Obama Lawyers to Judge: Don't Watch bin Laden Film
The Osama bin Laden raid film "Zero Dark Thirty" opens in limited release later this month. It has received favorable “buzz” and reportedly focuses on characters that seem based upon the very individuals at the CIA and Pentagon to whom the Obama administration gave access to filmmakers Kathryn Bigelow and Mark Boal. So why are Obama administration lawyers desperately trying to dissuade a federal judge from watching the film?
Judicial Watch is suing the Obama administration to gain access to records detailing the cooperation between the Obama CIA, the Department of Defense (DOD) and the filmmakers regarding their bin Laden epic. Records we’ve already uncovered demonstrate that the Obama administration gave Bigelow and Boal unprecedented access to information about the raid and those involved.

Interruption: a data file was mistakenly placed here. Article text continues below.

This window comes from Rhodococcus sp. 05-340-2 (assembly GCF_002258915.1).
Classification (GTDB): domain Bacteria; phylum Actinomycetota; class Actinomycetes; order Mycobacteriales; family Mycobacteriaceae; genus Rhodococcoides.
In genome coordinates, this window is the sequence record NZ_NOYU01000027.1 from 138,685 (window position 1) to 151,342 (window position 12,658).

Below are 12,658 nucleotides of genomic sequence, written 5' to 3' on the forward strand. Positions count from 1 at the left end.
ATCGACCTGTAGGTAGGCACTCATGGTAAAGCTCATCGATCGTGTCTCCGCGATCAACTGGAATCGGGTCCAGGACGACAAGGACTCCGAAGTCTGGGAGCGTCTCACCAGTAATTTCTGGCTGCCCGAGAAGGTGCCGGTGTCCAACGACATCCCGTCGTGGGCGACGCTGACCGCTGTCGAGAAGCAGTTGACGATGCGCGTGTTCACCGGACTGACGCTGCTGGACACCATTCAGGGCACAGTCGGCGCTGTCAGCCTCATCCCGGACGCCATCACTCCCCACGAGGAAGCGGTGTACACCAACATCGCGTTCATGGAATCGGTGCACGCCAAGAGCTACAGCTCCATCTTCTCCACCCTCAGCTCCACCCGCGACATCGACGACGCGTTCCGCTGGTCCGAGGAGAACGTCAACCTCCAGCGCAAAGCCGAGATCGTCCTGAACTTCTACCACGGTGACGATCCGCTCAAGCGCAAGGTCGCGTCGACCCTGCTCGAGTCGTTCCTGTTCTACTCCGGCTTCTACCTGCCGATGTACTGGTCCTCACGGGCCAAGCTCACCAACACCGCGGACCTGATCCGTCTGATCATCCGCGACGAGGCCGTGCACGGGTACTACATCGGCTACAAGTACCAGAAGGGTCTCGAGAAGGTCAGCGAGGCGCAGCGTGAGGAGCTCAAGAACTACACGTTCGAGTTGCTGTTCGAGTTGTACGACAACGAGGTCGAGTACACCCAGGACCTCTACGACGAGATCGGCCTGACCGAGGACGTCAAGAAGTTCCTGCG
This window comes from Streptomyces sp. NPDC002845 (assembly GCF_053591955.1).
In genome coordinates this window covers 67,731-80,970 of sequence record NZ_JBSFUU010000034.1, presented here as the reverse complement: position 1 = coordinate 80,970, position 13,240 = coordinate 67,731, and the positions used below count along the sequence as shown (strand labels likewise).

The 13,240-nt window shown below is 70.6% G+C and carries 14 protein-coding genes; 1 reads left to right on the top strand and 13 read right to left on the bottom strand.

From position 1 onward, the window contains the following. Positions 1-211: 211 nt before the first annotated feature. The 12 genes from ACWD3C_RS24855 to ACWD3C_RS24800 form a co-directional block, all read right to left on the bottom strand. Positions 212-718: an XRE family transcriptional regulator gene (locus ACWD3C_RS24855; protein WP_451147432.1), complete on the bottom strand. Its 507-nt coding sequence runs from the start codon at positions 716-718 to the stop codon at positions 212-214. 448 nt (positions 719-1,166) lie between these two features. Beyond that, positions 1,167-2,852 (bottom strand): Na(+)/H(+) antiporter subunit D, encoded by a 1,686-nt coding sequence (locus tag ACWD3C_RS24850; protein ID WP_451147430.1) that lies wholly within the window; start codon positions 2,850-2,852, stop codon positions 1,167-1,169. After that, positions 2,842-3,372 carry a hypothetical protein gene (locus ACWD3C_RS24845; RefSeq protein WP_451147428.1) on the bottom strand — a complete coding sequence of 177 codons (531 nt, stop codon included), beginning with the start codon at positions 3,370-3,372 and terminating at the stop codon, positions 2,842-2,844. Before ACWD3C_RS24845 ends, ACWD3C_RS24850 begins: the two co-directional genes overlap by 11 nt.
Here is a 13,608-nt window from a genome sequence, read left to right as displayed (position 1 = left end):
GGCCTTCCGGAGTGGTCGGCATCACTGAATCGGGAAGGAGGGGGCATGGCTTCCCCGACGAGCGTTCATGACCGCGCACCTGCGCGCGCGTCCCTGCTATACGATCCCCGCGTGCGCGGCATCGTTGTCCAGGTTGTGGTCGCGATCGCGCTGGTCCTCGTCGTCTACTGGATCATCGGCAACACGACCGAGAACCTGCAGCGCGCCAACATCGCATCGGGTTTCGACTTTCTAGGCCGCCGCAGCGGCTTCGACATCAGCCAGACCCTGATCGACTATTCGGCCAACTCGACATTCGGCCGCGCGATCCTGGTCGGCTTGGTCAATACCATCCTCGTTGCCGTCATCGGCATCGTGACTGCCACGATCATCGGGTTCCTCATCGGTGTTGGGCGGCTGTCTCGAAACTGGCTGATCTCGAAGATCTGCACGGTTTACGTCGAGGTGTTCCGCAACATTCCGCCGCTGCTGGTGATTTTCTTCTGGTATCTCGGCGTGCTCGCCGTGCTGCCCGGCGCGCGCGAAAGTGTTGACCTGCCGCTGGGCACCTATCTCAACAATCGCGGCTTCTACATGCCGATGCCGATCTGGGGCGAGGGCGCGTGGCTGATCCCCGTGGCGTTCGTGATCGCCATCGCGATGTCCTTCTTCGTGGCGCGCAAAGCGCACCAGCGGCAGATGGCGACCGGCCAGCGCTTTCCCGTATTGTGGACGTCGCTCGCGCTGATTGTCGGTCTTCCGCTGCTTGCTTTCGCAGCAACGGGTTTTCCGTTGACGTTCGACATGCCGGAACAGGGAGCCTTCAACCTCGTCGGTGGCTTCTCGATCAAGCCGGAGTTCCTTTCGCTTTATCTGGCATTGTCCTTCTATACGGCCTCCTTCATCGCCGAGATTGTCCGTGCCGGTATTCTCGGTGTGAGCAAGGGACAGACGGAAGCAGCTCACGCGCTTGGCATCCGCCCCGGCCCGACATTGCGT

Obama administration officials also admitted that if the information released to the filmmakers were to be publicly known, it would cause an “unnecessary security and counterintelligence risk.”
The government continues to stonewall the release of records that could shed more light on this “partnership,” and our investigation continues.
In our efforts to gain access to records related to "Zero Dark Thirty," Judicial Watch made an argument in a recent court brief that we believe should be common sense. In determining what information should be released, the court might actually want to review the film at the center of its lawsuit: